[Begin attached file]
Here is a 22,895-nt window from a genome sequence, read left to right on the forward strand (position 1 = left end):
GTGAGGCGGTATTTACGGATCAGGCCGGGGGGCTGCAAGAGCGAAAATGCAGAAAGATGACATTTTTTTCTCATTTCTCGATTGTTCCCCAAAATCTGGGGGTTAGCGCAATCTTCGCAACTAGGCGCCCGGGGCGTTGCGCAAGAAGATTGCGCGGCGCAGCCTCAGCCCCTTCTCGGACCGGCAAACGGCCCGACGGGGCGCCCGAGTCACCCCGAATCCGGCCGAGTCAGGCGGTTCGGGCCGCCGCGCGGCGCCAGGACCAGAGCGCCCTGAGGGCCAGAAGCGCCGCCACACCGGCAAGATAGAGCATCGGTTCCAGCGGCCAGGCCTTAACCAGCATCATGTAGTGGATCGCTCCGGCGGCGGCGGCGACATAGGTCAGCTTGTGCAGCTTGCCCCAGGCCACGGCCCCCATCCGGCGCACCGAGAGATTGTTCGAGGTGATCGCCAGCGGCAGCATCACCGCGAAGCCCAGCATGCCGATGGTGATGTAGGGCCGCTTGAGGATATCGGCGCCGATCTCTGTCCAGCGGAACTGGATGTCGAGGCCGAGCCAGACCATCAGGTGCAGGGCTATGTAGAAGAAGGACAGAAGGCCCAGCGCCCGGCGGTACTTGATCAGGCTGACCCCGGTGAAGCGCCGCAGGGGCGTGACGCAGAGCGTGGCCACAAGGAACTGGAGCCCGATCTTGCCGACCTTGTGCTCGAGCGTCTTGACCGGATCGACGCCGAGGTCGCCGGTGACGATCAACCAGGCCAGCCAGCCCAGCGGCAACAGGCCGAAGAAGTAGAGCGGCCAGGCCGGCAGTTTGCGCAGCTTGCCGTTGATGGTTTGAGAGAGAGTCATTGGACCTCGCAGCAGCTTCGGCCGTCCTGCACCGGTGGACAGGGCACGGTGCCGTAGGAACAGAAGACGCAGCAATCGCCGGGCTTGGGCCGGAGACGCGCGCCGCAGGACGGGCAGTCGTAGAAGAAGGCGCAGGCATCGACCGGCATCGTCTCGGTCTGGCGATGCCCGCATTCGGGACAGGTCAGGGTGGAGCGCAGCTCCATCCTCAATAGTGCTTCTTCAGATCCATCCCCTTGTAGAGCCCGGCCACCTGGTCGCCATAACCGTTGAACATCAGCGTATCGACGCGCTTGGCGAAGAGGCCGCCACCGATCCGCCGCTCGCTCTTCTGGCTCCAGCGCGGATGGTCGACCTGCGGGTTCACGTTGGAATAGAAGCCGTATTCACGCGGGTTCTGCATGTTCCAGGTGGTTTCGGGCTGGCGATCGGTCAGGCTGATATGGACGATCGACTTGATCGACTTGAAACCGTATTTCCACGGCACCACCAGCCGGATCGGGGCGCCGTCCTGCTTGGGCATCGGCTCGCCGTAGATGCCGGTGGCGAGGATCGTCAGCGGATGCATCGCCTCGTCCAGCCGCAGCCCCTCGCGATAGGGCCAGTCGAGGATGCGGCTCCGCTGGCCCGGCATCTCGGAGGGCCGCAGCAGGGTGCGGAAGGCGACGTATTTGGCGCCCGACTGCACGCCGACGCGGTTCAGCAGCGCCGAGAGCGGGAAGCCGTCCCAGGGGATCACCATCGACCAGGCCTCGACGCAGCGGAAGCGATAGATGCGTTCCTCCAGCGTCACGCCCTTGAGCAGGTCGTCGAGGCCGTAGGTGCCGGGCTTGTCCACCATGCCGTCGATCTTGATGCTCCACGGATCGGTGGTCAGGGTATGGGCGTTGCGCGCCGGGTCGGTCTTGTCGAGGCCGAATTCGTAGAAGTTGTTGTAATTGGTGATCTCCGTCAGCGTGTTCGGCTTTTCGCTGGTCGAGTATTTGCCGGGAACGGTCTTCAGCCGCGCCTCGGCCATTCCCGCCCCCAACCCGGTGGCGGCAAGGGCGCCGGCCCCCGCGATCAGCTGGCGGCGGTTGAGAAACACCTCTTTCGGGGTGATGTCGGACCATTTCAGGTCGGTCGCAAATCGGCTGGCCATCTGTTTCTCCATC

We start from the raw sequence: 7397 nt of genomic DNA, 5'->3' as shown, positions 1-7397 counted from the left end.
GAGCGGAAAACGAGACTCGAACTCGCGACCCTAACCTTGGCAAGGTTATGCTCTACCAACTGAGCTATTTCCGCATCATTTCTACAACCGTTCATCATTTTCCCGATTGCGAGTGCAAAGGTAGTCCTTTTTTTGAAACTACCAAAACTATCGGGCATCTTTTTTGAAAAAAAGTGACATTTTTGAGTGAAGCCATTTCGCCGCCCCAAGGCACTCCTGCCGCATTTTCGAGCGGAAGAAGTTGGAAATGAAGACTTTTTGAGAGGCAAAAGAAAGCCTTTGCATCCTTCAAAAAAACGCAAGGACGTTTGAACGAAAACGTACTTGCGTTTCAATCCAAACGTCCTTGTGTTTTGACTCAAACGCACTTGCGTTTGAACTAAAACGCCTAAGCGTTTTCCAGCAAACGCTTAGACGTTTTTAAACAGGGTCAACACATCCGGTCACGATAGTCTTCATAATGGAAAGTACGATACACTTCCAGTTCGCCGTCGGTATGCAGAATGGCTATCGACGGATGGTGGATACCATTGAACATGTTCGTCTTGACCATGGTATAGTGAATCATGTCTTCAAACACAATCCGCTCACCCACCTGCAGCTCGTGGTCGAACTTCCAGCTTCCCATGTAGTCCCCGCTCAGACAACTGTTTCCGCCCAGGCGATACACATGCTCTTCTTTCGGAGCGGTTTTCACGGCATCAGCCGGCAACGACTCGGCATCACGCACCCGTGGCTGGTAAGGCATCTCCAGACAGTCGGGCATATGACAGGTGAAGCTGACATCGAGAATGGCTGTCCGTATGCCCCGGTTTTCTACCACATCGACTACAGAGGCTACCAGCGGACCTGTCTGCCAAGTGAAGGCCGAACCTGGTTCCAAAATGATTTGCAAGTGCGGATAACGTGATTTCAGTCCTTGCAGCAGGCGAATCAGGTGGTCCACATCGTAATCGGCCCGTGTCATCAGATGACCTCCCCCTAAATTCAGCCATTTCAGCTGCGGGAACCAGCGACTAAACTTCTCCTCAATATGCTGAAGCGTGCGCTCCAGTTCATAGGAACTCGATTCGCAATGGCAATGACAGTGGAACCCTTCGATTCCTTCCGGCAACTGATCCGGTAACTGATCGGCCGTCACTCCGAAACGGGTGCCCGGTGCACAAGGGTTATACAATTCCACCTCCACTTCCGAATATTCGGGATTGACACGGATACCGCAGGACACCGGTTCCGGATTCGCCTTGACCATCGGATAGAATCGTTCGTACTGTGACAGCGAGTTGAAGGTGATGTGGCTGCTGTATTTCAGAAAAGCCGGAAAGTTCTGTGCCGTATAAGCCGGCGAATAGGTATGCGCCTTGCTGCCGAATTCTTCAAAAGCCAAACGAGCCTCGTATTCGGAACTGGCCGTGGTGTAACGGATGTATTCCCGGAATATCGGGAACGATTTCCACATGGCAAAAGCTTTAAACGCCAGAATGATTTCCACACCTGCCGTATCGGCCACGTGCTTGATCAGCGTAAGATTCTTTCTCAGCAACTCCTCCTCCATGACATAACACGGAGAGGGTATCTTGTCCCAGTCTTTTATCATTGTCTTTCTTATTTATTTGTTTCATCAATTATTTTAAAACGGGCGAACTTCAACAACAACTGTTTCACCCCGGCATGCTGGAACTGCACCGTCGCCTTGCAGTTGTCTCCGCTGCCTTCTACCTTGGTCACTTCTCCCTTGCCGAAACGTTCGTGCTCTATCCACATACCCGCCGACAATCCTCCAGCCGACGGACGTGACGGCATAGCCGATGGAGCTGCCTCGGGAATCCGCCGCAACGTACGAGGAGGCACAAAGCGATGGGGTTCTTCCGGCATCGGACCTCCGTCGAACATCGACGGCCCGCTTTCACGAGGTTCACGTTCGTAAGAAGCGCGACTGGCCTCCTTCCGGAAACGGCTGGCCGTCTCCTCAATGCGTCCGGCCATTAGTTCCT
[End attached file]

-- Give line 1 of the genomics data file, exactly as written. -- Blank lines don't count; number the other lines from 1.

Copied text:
Here is a 22,895-nt window from a genome sequence, read left to right on the forward strand (position 1 = left end):